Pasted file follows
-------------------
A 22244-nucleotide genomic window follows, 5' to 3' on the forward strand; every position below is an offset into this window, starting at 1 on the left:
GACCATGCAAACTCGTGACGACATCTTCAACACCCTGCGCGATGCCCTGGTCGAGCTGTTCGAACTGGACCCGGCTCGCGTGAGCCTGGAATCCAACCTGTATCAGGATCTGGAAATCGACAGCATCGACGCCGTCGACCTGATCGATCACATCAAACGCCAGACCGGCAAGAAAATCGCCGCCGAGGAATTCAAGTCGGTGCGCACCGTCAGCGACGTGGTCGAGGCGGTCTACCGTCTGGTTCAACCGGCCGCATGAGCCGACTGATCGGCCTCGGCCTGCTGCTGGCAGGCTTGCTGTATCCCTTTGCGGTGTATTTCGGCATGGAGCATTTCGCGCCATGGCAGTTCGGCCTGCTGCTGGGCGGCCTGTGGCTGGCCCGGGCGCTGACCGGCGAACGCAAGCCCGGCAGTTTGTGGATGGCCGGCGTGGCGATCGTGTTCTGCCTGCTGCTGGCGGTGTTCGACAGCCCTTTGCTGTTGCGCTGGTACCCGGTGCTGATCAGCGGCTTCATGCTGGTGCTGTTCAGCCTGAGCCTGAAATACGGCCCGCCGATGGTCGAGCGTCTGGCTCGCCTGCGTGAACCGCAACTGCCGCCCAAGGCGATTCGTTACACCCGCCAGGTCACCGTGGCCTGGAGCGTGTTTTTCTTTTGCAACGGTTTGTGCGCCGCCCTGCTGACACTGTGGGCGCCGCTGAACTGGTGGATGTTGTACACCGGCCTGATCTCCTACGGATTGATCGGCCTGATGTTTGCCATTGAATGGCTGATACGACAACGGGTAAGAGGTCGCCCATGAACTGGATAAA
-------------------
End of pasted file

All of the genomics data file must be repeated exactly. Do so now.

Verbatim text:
A 22244-nucleotide genomic window follows, 5' to 3' on the forward strand; every position below is an offset into this window, starting at 1 on the left:
GACCATGCAAACTCGTGACGACATCTTCAACACCCTGCGCGATGCCCTGGTCGAGCTGTTCGAACTGGACCCGGCTCGCGTGAGCCTGGAATCCAACCTGTATCAGGATCTGGAAATCGACAGCATCGACGCCGTCGACCTGATCGATCACATCAAACGCCAGACCGGCAAGAAAATCGCCGCCGAGGAATTCAAGTCGGTGCGCACCGTCAGCGACGTGGTCGAGGCGGTCTACCGTCTGGTTCAACCGGCCGCATGAGCCGACTGATCGGCCTCGGCCTGCTGCTGGCAGGCTTGCTGTATCCCTTTGCGGTGTATTTCGGCATGGAGCATTTCGCGCCATGGCAGTTCGGCCTGCTGCTGGGCGGCCTGTGGCTGGCCCGGGCGCTGACCGGCGAACGCAAGCCCGGCAGTTTGTGGATGGCCGGCGTGGCGATCGTGTTCTGCCTGCTGCTGGCGGTGTTCGACAGCCCTTTGCTGTTGCGCTGGTACCCGGTGCTGATCAGCGGCTTCATGCTGGTGCTGTTCAGCCTGAGCCTGAAATACGGCCCGCCGATGGTCGAGCGTCTGGCTCGCCTGCGTGAACCGCAACTGCCGCCCAAGGCGATTCGTTACACCCGCCAGGTCACCGTGGCCTGGAGCGTGTTTTTCTTTTGCAACGGTTTGTGCGCCGCCCTGCTGACACTGTGGGCGCCGCTGAACTGGTGGATGTTGTACACCGGCCTGATCTCCTACGGATTGATCGGCCTGATGTTTGCCATTGAATGGCTGATACGACAACGGGTAAGAGGTCGCCCATGAACTGGATAAA